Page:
The American home once stood isolated from the world outside, snug amid the storms of winter and cut off from the buzz and confusion of the market place. In the mind's eye I see it standing at the center of a wide stillness. What went on within was strictly private, and external occurrences stopped at its clapboard walls. But that image fades in the modern times. Home becomes a place penetrated by a thousand voices, interlaced with a vast system of communications; and the home-owner feels powerless to resist these intrusions.
It is a bit scary, when you think of it, that the innermost room should be full of waves carrying the huge hubhub of commercial broadcasting. One can turn off the radio or television, yet I sometimes wonder whether some residue of these voices and images does not continue to enter one's head. When my three boys were growing up we did not, for a while, have a television set. My wife would occasionally express the fear that our offspring might feel deprived. Yet in fact they seemed to know everything that was passing through the air-waves -- the latest jokes, the current fads and transient heroes.
"Don't worry," I said to my wife. "These children don't need television sets. They seem to have been born with built-in electronic equipment permitting them to receive directly everything that is broadcast." My wife was not entirely convinced. Yet with me the fancy has persisted that somehow or other everything that is injected into the once silent air has an impact upon the modern brain. "The isle," as Caliban said, "is full of noises." We hear them in spite of ourselves, nor are they always of the sort that "give delight and hurt not."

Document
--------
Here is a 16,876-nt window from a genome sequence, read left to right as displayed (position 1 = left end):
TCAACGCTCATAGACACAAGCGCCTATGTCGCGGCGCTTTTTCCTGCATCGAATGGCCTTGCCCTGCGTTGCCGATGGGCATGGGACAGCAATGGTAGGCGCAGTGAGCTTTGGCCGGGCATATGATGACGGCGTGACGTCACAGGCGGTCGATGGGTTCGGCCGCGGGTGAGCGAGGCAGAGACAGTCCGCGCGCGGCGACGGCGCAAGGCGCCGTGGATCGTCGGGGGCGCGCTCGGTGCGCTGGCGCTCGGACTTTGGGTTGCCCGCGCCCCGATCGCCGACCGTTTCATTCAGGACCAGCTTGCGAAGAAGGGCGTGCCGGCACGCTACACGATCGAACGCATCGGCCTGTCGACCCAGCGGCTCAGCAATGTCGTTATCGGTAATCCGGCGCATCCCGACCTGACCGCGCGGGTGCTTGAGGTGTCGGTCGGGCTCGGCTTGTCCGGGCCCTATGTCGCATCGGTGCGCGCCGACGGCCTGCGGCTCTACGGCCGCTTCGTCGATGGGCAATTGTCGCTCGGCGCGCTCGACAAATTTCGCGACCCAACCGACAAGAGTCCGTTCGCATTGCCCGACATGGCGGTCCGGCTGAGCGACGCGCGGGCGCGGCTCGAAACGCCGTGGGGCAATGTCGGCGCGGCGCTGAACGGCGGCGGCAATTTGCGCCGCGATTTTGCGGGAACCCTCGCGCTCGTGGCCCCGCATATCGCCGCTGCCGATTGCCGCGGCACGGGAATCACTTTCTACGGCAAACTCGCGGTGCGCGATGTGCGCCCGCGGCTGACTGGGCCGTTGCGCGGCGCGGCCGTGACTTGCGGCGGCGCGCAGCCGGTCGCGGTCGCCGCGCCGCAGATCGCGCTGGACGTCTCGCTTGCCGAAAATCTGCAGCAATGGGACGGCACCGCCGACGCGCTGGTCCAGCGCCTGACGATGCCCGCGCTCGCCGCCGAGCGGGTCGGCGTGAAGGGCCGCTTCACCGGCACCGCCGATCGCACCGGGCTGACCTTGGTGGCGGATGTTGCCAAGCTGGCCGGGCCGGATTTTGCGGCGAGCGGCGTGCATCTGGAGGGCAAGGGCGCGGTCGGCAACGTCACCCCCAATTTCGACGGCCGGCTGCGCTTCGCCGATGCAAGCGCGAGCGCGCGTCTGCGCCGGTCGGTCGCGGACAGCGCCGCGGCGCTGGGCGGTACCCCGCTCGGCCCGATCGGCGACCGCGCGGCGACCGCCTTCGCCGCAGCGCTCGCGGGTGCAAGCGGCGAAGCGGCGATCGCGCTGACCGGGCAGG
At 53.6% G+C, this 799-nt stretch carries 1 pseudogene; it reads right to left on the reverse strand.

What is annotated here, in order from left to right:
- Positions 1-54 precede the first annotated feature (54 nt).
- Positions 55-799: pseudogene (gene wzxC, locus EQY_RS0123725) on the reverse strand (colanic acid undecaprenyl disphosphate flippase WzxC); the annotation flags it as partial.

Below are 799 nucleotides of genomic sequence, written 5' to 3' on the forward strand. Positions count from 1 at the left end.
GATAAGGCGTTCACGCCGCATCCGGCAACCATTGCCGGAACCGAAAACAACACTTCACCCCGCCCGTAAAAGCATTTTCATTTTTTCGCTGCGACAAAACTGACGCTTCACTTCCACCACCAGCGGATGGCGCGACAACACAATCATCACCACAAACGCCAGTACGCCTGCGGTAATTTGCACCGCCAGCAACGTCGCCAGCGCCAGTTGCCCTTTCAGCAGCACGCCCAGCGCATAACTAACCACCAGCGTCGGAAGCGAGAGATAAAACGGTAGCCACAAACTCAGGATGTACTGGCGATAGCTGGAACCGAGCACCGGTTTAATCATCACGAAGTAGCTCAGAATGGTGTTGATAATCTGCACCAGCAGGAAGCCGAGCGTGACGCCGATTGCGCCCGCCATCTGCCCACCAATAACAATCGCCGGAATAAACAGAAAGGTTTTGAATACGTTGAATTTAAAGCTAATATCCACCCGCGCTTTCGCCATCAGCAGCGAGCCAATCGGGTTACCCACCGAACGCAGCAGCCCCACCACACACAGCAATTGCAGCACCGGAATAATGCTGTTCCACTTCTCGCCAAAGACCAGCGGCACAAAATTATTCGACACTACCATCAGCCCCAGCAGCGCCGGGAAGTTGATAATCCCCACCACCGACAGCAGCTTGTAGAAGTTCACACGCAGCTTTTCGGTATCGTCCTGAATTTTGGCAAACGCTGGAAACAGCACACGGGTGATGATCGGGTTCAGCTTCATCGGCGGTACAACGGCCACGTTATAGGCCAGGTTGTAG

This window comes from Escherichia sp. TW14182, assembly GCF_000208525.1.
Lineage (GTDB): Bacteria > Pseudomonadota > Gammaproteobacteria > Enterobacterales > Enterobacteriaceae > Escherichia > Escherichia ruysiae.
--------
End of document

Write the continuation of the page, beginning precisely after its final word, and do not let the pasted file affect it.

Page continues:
Coming down to a more realistic plane, I am disturbed by the degree to which our privacy is invaded by telephone calls we don't want to receive and by mail that ought never to have been sent. The post, which was once a channel for private correspondence -- how eagerly we picked up a letter, with what rapidly glancing eyes we deciphered its meaning! -- is now given over largely to "junk mail." As for the telephone line, the summary ring it looses is as apt to be a recorded voice attempting to sell us something, as the familiar accents of a friend.
Increasing numbers of telephone subscribers take pains to see that their name and number shall not be available. A recent report of the Rand Corporation indicates that in 1977 as many as 28 percent of its clientele and requested and received private listings. What are they protecting themselves against? The lewd or mischievous caller in some cases; more often against the deluge of unwanted calls from salesmen of one kind or another. The marvels of computer logic are being brought into play, combined with automatic dialing and pre-recorded messages. Again according to Rand, 7 million unsolicited telephone calls are made each business day, or about 2 billionm annually.
If tape is a weapon used for the offense, it is also increasingly relied on for defensive tactics. I call a friend, and if he is out, I get his voice informing me that he will be back very shortly, meanwhile will I please state my message. "Dear friend," I feel inclined to say, "I wanted to talk to youm and not to this infernal machine. As for my message, perhaps it isn't so important after all." Thus one evil encourages another, and in the end communication breaks down altogether.
I understand the telephone company is considering the possibility of having telephone calls of different kinds announced by a different tone or sound. As the result of further technological development, a loud bell will ring to announce an emergency, and a very faint tinkle herald the commercial solicitation. Perhaps the call of an acquaintance will evoke musical numbers. That might be to the good, a genuinely humane application of science. But even the faint tinkle of the would-be salesman can disturb a man lost in thought, as the din carried by the airwaves, in some way we know not of, may be driving us all beside ourselves.